Featuring David Boaz, Executive Vice President, Cato Institute; and Matt Welch, Editor in Chief, Reason; vs. Ramesh Ponnuru, Columnist and Senior Editor, National Review; and Conor Friedersdorf, Staff Writer, The Atlantic; moderated by David Kirby, Vice President and Senior Fellow, Cato Institute.
Every imaginable product and service has a price, and yet there is something different about pricing prescription medicines. In the new issue of Regulation, Charles L. Hooper and David R. Henderson say that to “fix” drug pricing, we need more competition, more cost sharing, and the liberalization of some regulations. Also in this issue, Larry Downes describes how rent-seeking and public choice have put a telecom deregulation success story at risk, and Jason Scott Johnston looks at the social cost of carbon – how is it derived and how is it used to justify America’s climate policy?
Published in the wake of the Supreme Court’s landmark decision in Kelo v. New London, Cornerstone of Liberty: Property Rights in 21st Century America made a powerful contribution to the firestorm of interest in protecting property rights. Now in its second edition, Cornerstone of Liberty has been fully updated by authors Timothy and Christina Sandefur, and examines how dozens of new developments in courtrooms and legislatures across the country have shifted the landscape of private property rights since 2005.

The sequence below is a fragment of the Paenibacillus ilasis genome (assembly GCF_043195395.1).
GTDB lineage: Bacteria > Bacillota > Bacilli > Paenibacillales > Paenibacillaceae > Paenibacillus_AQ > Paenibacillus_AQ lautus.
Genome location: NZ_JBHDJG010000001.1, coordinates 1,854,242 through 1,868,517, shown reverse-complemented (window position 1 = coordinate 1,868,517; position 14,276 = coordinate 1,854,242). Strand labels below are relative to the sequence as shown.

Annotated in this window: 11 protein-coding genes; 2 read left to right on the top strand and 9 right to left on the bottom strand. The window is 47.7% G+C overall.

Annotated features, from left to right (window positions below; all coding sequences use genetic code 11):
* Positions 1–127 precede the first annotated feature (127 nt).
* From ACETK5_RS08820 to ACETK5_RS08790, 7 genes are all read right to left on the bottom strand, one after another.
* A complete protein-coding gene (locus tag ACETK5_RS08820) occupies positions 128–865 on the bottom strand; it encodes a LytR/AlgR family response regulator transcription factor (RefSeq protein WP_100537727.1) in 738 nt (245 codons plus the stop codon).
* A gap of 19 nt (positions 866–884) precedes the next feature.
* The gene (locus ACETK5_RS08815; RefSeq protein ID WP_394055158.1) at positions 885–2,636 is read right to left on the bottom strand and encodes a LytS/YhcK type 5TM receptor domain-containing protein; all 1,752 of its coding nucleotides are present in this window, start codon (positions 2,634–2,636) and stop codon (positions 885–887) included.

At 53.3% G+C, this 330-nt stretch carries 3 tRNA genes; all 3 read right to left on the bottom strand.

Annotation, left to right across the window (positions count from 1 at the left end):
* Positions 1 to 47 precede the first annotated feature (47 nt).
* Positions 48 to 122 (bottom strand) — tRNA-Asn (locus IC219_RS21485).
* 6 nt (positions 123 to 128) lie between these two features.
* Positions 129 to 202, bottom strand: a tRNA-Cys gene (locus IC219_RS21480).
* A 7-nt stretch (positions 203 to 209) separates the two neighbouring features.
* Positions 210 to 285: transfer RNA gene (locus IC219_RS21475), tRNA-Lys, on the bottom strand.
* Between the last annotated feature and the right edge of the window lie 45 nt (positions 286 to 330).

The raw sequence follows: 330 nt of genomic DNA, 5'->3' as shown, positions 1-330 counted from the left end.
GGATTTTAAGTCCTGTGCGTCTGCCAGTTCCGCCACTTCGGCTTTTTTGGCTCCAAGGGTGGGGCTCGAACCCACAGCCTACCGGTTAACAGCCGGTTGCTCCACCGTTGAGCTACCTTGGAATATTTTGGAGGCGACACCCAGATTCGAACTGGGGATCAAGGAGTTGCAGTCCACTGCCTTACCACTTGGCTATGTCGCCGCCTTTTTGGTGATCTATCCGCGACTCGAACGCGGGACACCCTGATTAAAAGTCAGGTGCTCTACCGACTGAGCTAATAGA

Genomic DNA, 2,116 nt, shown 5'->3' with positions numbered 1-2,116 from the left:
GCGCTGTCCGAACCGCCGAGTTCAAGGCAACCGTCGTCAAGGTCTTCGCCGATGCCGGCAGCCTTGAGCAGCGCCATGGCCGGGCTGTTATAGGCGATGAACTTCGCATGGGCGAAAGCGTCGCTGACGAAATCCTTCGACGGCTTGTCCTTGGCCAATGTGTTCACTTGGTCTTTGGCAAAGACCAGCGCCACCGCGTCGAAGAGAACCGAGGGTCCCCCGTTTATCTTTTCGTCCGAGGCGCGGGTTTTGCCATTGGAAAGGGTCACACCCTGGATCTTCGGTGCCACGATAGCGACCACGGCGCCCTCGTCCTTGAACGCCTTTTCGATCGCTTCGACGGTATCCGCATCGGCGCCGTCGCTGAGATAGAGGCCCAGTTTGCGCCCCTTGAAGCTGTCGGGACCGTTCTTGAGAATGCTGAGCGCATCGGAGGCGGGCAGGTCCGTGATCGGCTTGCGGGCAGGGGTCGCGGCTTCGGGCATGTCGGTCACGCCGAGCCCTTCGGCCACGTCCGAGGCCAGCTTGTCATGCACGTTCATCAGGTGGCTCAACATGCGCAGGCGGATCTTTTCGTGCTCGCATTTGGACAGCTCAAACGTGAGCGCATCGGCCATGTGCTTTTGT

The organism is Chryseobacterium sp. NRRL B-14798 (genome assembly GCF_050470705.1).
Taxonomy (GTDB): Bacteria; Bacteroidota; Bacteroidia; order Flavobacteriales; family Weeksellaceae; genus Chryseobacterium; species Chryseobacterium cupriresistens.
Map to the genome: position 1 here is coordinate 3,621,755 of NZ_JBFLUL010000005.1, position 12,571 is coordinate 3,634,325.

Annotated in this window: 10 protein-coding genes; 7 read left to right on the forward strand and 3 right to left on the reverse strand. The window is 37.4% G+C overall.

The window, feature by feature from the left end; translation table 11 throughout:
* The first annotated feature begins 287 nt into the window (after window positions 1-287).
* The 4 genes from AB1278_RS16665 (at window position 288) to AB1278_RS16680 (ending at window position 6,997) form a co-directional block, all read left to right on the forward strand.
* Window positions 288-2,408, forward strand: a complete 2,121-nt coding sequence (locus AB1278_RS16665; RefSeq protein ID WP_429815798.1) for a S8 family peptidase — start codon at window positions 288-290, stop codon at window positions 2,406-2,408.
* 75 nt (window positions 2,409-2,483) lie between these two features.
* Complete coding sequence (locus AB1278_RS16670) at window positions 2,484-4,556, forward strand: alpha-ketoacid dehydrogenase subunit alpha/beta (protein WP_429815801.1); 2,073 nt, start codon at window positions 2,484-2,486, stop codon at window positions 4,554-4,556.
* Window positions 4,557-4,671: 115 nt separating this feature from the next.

The Cato Institute has released its 2014 Annual Report, which documents a dynamic year of growth and productivity. “Libertarianism is the philosophy of freedom,” Cato’s David Boaz writes in his book, The Libertarian Mind. “It is the indispensable framework for the future.” And as the new report demonstrates, the Cato Institute, thanks largely to the generosity of our Sponsors, is leading the charge to apply this framework across the policy spectrum.
Featuring the author Philip Hamburger, Maurice and Hilda Friedman Professor of Law, Columbia University School of Law; with comments by Hon. Stephen F. Williams, Senior Circuit Judge, United States Court of Appeals for the District of Columbia Circuit; moderated by Roger Pilon, Director, Center for Constitutional Studies, Cato Institute.
When law in America can be made by executive “pen and phone” alone — indeed, by a White House press release — we’re faced starkly with a fundamental constitutional question: Is administrative law unlawful? Answering in the affirmative in this far-reaching, erudite new treatise, Philip Hamburger traces resistance to rule by administrative edict from the Middle Ages to the present. Far from a novel response to modern society and its complexities, executive prerogative has deep roots. It was beaten back by English constitutional ideas in the 17th century and even more decisively by American constitutions in the 18th century, but it reemerged during the Progressive Era and has grown ever since, regardless of the party in power. Please join us for a discussion of the most pressing constitutional issue before the nation today.